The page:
Art Firm Alleges Misconduct by Lawyers

Times Staff Writer

Thomas Kinkade Co., owned by the self-described “Painter of Light,” on Thursday filed a lawsuit accusing opposing lawyers in a case brought by former gallery owners of illegally eavesdropping during arbitration hearings last year.

It alleges that the ex-dealers’ Michigan attorneys, Norman Yatooma and Joseph Ejbeh, improperly transmitted over the Internet a live feed of testimony to a witness in the case -- and that Ejbeh later tried to cover it up. The witness, Terry Sheppard, was named as a defendant in the lawsuit, which seeks damages of more than $25,000.

The lawsuit, filed in Oakland County Circuit Court in Michigan, comes a week after the company lost an $860,000 decision to other ex-gallery owners represented by the same lawyers.


In that case and five pending claims in arbitration, ex-dealers allege that Kinkade used his Christian faith to induce them to invest in Thomas Kinkade Signature Galleries, independently owned stores licensed to deal exclusively in his work.

They also allege that they were saddled with unsalable limited edition prints, were forced to open additional stores in saturated markets and were undercut by discounters that sold identical prints at prices they were forbidden to match. They also accuse the painter, one of the U.S.’ most collected artists, of scheming to devalue his formerly public company, Media Arts Group Inc., before taking it private two years ago for $32.7 million as Thomas Kinkade Co.

Kinkade and his Morgan Hill, Calif.-based company have denied the allegations.

Plaintiffs in Thursday’s lawsuit include two current Kinkade officers, Richard F. Barnett and Rose Capistran, and a former executive, Kenneth Raasch. As they were testifying at the arbitration hearings, a transcription of their remarks was sent to Sheppard, a former Kinkade vice president, according to the suit. Sheppard used the transcription to formulate questions for the dealers’ lawyers questioning the witnesses, the suit says.

“Such actions violated fundamental notions of fairness in arbitration and constituted illegal eavesdropping under Michigan law,” according to the complaint, which also said Ejbeh repeatedly denied the existence of the live feed before acknowledging it.

Ejbeh said he did not initially disclose the feed because he was trying to protect Sheppard, whom he said the company had retaliated against for providing key documents. Company executives deny the assertion.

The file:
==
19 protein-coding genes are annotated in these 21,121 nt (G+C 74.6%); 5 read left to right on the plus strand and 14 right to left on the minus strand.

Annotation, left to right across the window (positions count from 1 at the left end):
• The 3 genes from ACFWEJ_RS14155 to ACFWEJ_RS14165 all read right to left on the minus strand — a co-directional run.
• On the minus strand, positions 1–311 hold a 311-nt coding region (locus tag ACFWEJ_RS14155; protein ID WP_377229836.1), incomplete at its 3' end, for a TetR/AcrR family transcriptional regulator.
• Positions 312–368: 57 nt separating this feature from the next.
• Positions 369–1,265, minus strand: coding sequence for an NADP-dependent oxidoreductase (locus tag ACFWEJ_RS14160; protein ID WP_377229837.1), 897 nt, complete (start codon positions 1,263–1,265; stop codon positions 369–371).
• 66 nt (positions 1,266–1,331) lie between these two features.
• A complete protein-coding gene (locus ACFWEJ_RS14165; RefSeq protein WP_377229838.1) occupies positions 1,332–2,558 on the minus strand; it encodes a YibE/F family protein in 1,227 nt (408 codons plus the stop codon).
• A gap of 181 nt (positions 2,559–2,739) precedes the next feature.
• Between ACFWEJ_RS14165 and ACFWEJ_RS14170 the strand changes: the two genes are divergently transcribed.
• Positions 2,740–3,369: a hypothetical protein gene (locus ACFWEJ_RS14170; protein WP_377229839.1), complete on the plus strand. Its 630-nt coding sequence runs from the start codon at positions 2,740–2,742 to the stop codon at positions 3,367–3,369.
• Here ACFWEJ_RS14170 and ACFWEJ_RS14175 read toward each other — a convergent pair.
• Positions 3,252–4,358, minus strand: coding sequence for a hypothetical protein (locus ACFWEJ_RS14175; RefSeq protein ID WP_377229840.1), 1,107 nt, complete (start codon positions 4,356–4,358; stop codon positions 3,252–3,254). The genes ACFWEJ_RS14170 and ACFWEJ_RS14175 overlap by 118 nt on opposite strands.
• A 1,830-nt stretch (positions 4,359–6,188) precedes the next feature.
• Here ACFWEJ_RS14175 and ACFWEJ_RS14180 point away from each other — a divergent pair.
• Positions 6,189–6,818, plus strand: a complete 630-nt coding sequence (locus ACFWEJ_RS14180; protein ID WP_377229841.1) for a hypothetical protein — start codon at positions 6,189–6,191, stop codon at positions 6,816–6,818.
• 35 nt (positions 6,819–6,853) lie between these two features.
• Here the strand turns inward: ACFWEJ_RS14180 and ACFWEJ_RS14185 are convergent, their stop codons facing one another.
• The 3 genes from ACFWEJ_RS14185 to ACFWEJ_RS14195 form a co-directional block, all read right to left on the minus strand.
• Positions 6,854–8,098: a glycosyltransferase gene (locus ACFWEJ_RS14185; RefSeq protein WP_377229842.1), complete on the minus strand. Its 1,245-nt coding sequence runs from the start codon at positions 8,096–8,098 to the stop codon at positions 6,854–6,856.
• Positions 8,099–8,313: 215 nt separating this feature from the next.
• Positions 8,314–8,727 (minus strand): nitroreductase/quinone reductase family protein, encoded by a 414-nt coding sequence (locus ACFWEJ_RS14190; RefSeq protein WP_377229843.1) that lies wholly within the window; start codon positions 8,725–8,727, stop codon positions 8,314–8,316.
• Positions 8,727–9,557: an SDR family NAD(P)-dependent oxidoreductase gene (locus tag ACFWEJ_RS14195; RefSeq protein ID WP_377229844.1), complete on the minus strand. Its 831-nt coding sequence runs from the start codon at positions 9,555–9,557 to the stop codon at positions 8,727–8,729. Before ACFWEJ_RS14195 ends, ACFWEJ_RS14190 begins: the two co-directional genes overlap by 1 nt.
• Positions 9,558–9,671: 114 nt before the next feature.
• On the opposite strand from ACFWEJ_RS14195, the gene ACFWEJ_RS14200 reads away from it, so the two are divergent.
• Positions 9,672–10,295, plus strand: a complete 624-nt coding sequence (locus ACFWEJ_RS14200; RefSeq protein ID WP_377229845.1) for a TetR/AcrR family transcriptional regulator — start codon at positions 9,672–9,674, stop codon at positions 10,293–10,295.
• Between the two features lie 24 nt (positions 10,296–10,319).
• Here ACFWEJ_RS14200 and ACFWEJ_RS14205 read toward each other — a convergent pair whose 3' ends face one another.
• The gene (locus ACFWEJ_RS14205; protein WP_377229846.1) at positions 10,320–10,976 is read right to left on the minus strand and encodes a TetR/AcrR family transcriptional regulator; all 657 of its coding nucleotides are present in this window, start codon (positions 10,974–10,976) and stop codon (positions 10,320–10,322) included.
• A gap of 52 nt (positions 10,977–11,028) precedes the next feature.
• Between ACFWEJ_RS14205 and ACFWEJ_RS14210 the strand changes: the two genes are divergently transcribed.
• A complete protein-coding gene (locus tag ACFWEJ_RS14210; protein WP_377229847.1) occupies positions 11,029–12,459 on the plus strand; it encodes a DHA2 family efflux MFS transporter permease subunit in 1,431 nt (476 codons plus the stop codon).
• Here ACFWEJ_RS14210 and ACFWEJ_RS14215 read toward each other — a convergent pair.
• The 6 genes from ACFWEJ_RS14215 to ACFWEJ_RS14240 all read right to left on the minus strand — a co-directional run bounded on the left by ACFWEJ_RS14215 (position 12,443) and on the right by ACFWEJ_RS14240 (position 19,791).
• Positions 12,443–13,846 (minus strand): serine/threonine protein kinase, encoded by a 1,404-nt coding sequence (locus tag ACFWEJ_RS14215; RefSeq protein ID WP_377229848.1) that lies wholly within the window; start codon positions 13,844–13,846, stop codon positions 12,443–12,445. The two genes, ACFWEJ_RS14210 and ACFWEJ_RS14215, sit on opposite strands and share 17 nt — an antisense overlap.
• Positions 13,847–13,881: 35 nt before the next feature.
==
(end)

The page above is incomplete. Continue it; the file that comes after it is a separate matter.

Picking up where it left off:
“I made a mistake,” he said. “I wasn’t candid with the panel and I fell on my sword and admitted it.... But everything we did was legitimate and under the color of law.”


Yatooma called the suit an “asinine” response to last week’s decision, in which an arbitration panel ruled that the company and Barnett had fraudulently induced the former owners of two Signature galleries in Virginia to invest $122,000 to open their first store.

“This is the desperate attempt of a losing lawyer and a deceitful client,” said Yatooma, whose firm is handling all five pending claims.

Both Yatooma and Ejbeh said sending the live feed to Sheppard violated neither state law nor arbitration rules. Witnesses in the case had no expectation of privacy, they said.

“They’re testifying in an arbitration, with a court reporter sitting two feet away typing every word they’re saying, and with a tape recorder on the desk,” Yatooma said. “This is not wiretapping, or listening in on a private phone call.... This is a judicial proceeding.”

Yatooma and Ejbeh said there was no prohibition against witnesses in the case hearing others’ testimony. They noted that Kinkade’s lawyer, Dana Levitt, had himself previously provided a record of Sheppard’s testimony to an attorney who was not involved in the arbitration case.

Sheppard -- who previously had lost a wrongful-termination claim against Kinkade’s charitable foundations -- filed a lawsuit alleging that the company had tried to use that testimony, which had been given under subpoena, to accuse him of disseminating proprietary information.


“There is little doubt in my mind that the Thomas Kinkade Co. wanted to keep Terry off the stand and did not want Terry telling the truth as to what occurred,” said his lawyer, Joseph Wall. “This was their way to scare him off.”

Thomas Kinkade Co. general counsel Robert Murray said Thursday’s suit had no relationship to last week’s decision and denied that it was an attempt to retaliate against Sheppard.